Efraim Inbar

The Lessons of Oslo

Failures can be costly but instructive.

The Oslo Accords assumed that a fundamental change had taken place in the attitude of the Palestinian National Movement toward the State of Israel. Nevertheless, to this day, recognition of the State of Israel as the nation-state of the Jewish people was not granted.

Moreover, Palestinians continue to use violence against Israel. Indeed, according to public opinion polls among the Palestinians, the use of force against Jews receives considerable support. Even if part of the Palestinian population is tired of the conflict and wants peace and prosperity, the price of the continuous confrontation with Israel has not discouraged Palestinian groups animated by the concept of violent resistance – Muqawama – to the Zionist entity.

According to the Oslo Accords, Israel transferred territories to the exclusive control of the Palestinians, hoping the newly established Palestinian Authority (PA) would become a good neighbor and prevent terrorism. That did not happen, and the PA is having difficulties functioning as a state.

The defining characteristic of a state is the monopoly over the use of force. The Ramallah government lost control of the Gaza Strip to a rival armed militia, Hamas, in 2007. The PA recently lost control of northern Samaria, and the refugee camps have become strongholds of armed organizations that do not obey the PA.

The inability to maintain a monopoly over the use of force characterizes many Arab entities. Lebanon, Libya, Iraq, Syria, and Yemen are countries in name only because the central government lacks the power to control armed groups. That does not bode well for the region’s prevailing political culture and the possibility of reaching stable, peaceful relations with our neighbors.

Unfortunately, Israel lives in a region, where peace between countries does not prevail, and using force is an alternative that comes to mind for resolving conflicts between neighbors. In contrast to zones of peace (North America, for example), the use of force in the Middle East is an acceptable policy for political entities.

Israel must internalize that it will have to live on its sword for a long time.

Its security needs require military control of the entire territory of the Land of Israel – from the river to the sea. That means Israel will continue to monitor the area where many Palestinians live. Israel has no choice but to explain to itself and the world that the Palestinians are hostile to Israel and that Palestinian groups act violently against the Jewish State.

Moreover, the Palestinian political system cannot prevent terrorism against Israel even if it wants to. If there is no change in the Palestinian education system, which teaches antisemitic and anti-Israeli content, if the PA continues to pay terrorists, and as long as its media persists in broadcasting despicable antisemitic messages – there will be no peace. And “occupation” will continue to characterize relations between Israel and the Palestinians.

Today, there is a national consensus in Israel that the 30-year attempt to resolve the conflict with the Palestinians has failed – and the common knowledge is that a resolution to the 150-year conflict will remain elusive. The Israeli policy of managing the dispute is the default of the Oslo process. This insight also gradually permeated the international community. Conflict management requires reducing friction with the Palestinians by cautious use of military power and selective settlement (only to places of security importance, such as around Jerusalem and the Jordan Valley). Only such a settlement policy can gain international understanding of Israel’s control of the West Bank.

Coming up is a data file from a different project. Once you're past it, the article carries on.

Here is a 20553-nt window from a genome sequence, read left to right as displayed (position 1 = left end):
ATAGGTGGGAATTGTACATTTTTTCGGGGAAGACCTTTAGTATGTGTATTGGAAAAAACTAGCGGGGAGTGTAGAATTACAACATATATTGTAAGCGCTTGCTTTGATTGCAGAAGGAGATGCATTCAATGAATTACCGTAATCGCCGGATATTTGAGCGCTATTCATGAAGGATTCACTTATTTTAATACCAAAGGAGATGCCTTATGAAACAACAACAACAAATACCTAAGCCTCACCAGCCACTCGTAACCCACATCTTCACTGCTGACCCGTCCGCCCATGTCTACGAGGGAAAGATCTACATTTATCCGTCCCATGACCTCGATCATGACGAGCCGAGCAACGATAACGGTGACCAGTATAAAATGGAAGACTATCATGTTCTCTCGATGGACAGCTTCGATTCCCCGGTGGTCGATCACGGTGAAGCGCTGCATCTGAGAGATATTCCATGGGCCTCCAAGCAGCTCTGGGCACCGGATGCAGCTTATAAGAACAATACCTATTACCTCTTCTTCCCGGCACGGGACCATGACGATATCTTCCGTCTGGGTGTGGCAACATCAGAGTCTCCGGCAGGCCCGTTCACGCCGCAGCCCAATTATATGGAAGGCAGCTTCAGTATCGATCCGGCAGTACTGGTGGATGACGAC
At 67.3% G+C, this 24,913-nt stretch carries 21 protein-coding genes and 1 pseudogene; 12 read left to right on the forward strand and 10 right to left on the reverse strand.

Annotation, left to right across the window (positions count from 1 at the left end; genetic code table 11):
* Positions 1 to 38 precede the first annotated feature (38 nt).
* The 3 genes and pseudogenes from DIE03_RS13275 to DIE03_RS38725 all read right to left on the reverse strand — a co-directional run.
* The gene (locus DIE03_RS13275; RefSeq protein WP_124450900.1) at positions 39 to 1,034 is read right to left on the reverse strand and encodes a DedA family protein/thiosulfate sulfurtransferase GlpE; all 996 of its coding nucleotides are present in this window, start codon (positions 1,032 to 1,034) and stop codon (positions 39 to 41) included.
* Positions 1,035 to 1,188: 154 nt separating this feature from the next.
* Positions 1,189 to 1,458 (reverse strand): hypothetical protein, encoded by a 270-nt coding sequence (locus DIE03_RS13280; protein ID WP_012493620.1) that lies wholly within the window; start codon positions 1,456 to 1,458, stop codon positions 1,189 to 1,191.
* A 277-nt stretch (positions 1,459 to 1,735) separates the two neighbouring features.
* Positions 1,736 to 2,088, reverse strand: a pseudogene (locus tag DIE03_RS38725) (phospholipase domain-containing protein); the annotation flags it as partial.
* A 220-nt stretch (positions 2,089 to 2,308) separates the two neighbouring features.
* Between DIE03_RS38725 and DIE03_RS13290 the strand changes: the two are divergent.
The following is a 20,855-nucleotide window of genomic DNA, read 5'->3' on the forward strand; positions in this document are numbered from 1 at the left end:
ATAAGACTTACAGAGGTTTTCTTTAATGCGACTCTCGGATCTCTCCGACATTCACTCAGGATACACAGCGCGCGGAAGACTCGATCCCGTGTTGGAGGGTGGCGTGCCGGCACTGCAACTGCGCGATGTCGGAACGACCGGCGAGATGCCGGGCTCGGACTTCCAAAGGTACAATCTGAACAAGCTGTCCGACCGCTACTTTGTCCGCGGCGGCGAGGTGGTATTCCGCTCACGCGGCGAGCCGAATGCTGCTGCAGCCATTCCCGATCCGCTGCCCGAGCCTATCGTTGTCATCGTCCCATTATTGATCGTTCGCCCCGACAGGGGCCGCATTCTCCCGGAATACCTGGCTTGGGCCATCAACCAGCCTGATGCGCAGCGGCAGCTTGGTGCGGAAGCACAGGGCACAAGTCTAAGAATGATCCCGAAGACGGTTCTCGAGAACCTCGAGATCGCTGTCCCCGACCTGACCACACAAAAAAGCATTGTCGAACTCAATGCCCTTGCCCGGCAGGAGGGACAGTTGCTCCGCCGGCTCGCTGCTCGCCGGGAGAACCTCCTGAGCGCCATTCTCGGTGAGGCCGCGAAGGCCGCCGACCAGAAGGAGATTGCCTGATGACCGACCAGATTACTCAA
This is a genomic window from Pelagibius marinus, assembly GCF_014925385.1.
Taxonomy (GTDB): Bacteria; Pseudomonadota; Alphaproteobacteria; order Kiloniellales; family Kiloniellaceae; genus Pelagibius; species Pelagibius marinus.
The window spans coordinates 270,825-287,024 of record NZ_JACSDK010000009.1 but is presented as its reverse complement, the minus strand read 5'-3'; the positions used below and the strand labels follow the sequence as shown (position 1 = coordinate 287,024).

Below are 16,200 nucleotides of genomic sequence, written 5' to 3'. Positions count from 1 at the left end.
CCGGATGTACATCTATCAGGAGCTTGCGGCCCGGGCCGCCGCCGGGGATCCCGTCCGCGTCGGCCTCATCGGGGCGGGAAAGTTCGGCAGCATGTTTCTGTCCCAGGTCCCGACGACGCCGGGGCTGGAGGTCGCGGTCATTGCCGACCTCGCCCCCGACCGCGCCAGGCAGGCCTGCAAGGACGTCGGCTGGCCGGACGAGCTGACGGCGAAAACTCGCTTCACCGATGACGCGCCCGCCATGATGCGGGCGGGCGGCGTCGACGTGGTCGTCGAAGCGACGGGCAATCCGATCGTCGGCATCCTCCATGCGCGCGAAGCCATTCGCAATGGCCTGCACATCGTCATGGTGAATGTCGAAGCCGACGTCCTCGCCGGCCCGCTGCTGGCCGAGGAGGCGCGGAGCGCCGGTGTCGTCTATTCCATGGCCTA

While the Palestinian issue has not been resolved, it is clear today that this conflict is not “the key” to stability in the Middle East. Unfortunately, it is ridden with many disputes, and a myriad of socio-economic problems in which the Jews have no part. Furthermore, the Palestinian issue does not prevent Arab countries from maintaining public diplomatic relations and mutually beneficial relations with Israel. In 1979, Egypt defied the widespread assumption that the Palestinians had veto power over improving ties with Israel. The Abraham Accords of 2020 underscored this lesson.

However, Israel should not fall under the illusion that its acceptance in ever-growing circles in the Arab world is a one-way process. The Palestinian issue still reverberates in the corridors of government and the classrooms of educational institutions in the Arab world. Under certain circumstances, Israel could find itself isolated and threatened by Arab countries again. Therefore, Israel needs to continue investing in a strong IDF, which is the guarantee for the security of the country and its citizens.

It is a pity that the learning process required the bloodshed of Israelis. At first, the terrorists’ victims were called by Oslo supporters “victims of peace.” Over time, it was recognized that the casualties resulted from Palestinian terrorism motivated by abysmal hatred of the Jewish state. Abundant Jewish blood was needed to shed away a beautiful but unrealistic dream.

Apparently, nations learn slowly.

Efraim Inbar is the president of the Jerusalem Institute for Strategy and Security (JISS).

About the Author
Efraim Inbar is president of the Jerusalem Institute for Strategy and Security (JISS) and head of the program on Strategy, Diplomacy, and National Security at the Shalem Academic Center.
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